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Stronach's Willingness to Take Shots Is Racing's Vanguard

Good morning everyone!

The big news yesterday that filtered twitter had to do with the announced ticket prices of the Pegasus World Cup, to be held at Gulfstream in January.

$100 to $765 sounds a bit steep to most, and I think that's true, but with a smaller venue, and  corporate sponsorship buying the seats, who knows. Plus, I hail from Toronto, where people pay $400 on a Saturday evening to watch the Toronto Maple Leafs. A couple hundred to watch the "world's best racehorses" might not be that bad at all.

Regardless, Frank Stronach makes us think and he makes us wonder. It looks like he is going to pull this off.  And in another 'who knows', one wonders if this could change horse racing.

This past week saw a couple of items in the news. Exaggerator was retired early, as we see so often in the sport, ho hum. And, the Thoroughbred Commentary piece on American Pharoah raised some eyebrows too.

From the piece, who is better, American Pharoah or California Chrome was broached, from an inside baseball, dirty laundry perspective. Whatever you may think, no one really knows, because, like Exaggerator, the cash in the breeding barn is too powerful to ever find out.

Most stud deals are not of the sweetheart variety like American Pharoah, however. But racing to breed beats racing to race, 10 times out of 10.

This is why what Frank is doing peaks my interest.

We now have $12 million for the Pegasus World Cup in January.

We have $10 million for the Dubai World Cup in March.

I wonder, if, say NYRA (after looking at the JCGC field this past week, and in past years where the race has simply lost its edge) follows suit and offers something out in May for the "World's Best Racehorses"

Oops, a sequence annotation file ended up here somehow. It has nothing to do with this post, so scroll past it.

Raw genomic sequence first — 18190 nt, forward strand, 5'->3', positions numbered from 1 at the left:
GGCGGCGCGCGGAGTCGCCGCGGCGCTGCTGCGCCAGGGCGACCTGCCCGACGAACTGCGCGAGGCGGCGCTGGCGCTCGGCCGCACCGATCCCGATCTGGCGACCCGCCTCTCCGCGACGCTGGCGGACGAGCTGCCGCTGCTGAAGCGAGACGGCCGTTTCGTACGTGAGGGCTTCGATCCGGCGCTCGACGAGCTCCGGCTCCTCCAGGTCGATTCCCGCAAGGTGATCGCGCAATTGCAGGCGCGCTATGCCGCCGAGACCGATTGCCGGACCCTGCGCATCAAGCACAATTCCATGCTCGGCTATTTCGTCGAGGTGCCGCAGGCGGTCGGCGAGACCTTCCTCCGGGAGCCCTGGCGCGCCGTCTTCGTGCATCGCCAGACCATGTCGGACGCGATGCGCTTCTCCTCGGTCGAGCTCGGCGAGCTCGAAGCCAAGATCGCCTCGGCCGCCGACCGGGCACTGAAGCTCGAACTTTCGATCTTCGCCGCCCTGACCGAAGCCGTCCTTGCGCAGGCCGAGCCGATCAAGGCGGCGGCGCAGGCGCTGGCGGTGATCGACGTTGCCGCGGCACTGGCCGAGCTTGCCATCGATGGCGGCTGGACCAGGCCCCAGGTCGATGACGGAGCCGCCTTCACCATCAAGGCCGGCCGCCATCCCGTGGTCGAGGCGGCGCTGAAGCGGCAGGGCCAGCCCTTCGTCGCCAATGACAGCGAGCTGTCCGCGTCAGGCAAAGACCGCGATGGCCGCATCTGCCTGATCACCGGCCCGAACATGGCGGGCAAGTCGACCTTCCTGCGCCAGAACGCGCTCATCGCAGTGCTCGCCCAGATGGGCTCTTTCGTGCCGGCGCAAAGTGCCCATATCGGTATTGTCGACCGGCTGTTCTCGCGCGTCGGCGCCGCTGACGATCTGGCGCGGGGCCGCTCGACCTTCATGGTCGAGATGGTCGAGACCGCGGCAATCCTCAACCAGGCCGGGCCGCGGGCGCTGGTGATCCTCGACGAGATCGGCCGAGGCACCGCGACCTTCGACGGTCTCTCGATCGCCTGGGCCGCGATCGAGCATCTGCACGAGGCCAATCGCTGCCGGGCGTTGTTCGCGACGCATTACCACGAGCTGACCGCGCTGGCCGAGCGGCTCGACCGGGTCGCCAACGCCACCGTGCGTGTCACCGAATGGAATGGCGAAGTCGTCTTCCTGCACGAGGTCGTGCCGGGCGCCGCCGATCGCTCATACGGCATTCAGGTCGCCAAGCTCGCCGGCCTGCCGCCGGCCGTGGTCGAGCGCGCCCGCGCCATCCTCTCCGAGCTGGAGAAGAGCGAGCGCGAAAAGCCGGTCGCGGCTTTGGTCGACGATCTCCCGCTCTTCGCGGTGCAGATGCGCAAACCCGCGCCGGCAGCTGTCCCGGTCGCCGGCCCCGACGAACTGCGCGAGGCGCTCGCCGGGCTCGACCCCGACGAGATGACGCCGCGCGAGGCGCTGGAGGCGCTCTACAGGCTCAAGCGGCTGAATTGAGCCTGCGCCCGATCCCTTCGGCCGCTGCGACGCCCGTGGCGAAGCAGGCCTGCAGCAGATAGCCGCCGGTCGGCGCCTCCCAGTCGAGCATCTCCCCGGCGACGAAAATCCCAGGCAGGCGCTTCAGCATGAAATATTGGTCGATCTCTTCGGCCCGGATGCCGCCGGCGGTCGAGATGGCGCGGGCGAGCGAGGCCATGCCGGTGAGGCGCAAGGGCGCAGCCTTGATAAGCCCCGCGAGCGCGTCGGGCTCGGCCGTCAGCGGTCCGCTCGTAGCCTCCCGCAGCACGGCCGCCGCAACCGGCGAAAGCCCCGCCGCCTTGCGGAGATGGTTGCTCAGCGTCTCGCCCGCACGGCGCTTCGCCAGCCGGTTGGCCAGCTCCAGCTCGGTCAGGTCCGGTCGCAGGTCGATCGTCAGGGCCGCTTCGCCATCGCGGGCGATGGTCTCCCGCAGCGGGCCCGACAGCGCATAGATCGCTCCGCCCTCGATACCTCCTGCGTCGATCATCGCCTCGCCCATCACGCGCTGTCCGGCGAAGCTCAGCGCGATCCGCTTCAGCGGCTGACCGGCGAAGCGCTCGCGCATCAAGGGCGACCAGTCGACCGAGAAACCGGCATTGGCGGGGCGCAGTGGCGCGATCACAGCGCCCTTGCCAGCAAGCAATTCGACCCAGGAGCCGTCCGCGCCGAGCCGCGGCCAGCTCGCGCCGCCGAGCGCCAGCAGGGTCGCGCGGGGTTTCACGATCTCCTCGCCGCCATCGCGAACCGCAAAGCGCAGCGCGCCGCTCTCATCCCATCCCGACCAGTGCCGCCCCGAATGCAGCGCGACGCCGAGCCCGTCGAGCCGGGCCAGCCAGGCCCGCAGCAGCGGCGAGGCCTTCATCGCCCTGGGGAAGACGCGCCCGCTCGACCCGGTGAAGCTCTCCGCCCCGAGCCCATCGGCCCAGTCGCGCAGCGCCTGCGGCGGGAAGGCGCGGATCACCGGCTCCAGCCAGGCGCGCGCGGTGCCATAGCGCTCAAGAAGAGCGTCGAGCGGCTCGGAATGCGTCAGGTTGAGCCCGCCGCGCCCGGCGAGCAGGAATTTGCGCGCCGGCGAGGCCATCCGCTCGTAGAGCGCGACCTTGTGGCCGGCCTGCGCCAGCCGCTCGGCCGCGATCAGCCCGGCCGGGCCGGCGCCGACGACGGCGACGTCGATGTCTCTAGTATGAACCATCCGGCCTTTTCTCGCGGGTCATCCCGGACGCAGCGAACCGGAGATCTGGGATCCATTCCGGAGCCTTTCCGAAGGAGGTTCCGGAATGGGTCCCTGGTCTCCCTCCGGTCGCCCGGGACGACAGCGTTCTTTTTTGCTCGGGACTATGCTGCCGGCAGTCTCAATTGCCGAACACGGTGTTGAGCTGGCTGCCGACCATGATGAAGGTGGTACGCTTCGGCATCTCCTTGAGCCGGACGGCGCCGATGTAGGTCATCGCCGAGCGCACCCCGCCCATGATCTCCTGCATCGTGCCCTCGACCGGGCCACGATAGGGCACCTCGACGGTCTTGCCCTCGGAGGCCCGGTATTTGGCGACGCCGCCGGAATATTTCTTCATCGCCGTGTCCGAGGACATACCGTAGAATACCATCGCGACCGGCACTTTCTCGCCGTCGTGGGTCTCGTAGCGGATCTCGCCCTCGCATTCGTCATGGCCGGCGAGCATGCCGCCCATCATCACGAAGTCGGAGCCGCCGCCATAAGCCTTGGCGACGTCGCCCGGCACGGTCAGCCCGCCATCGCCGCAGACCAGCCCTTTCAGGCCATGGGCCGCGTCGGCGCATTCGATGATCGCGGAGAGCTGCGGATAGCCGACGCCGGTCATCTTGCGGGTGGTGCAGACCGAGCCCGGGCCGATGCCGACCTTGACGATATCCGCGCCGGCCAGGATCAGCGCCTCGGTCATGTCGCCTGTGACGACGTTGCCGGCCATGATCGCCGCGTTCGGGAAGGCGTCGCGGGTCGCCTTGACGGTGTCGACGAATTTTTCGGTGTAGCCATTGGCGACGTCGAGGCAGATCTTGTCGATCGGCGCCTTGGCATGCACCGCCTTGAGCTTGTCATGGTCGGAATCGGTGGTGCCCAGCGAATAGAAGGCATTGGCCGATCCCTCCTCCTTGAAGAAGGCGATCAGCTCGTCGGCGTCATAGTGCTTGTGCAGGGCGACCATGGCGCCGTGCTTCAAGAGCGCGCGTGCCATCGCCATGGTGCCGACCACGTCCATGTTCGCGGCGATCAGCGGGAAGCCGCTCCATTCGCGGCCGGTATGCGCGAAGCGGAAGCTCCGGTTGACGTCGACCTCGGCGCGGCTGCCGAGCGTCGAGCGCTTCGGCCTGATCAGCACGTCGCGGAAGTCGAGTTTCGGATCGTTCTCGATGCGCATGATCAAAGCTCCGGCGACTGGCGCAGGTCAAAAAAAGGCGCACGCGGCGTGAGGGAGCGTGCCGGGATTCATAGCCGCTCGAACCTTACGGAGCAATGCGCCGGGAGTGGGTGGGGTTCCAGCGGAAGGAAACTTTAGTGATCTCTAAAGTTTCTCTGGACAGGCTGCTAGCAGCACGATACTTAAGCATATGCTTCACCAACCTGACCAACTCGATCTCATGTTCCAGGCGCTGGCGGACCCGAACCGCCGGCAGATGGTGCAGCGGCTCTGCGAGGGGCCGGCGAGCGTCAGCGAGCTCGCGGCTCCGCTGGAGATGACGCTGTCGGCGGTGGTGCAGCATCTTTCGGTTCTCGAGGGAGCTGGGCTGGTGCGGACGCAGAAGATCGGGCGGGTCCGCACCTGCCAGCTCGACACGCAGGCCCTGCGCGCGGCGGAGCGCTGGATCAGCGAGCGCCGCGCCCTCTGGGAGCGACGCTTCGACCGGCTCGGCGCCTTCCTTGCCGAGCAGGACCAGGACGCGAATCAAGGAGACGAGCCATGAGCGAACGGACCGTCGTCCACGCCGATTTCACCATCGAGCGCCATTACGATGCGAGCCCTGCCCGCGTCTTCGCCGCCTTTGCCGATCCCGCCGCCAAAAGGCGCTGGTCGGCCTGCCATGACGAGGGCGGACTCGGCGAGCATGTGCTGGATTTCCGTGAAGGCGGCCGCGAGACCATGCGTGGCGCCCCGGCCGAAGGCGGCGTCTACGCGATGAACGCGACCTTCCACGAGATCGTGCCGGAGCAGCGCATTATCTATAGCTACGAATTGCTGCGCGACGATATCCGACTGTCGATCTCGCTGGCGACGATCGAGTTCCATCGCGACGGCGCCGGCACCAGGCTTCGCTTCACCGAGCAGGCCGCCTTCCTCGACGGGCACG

This made for TV 'Triple Crown' of greenbacks could (yes, I am projecting) total upwards of $30 million in purses over a six month period.

And, if a horse wins these races (or even one of three), not only do his connections earn some massive purse money, his stud value is sure to rise many millions, as well.

Would you retire a top three year old for $30 million in the fall, if you have a shot to race for $30 million at 4 before next May? Especially where your $30 million stud deal could be worth $40 or $50 million if you win a leg or two against top horses?

Most sports evolve and get better through trail and error. The playoffs are changed to include divisional series, and TV ratings and revenue are examined. Rule changes - a lot of times coming from fans -  are tried and tried again, and perfected. Horse racing can't do much of that because it's stuck in a strange, regulatory, alphabet and fiefdom bog that we all know well.

Horse racing changes, or experiments, only when there is someone there to take a shot.

Is Frank Stronach - one of the few willing to take shots - changing the game more than he thinks, with this crazy, wild, $100 to $765 a seat, $12 million dollar race? Time will tell.

But as Frank often does, he is sure making us wonder.


Comments

Ron said…
100 or 1000 dollars isn't going to affect me. I'm obviously not getting on a flight to Florida. I'll probably just watch the race as a fan anyway since it's at a venue I don't play. With that said, I've heard track after track saying they need to put more behinds in the seats. This seems like an odd way to do that and at the same time alienate the few regulars who actually go to Gulfstream. I guess I can expect the price to attend the Preakness to go up next year.
Tinky said…
Ludicrous. There are almost never enough top horses in one division to warrant such inflated purses.

Do you imagine that the fields for the Dubai World Cup are any better now than they were when the purse was a fraction of what it is now?
Pull the Pocket said…
DWC is half a world away.

Now, if this flies, there will be $22M up for grabs within three months, $27 million of you count the Classic.

In 3,4 or 5 years who knows if the paradigm has been changed. That's a lot of money.
PTP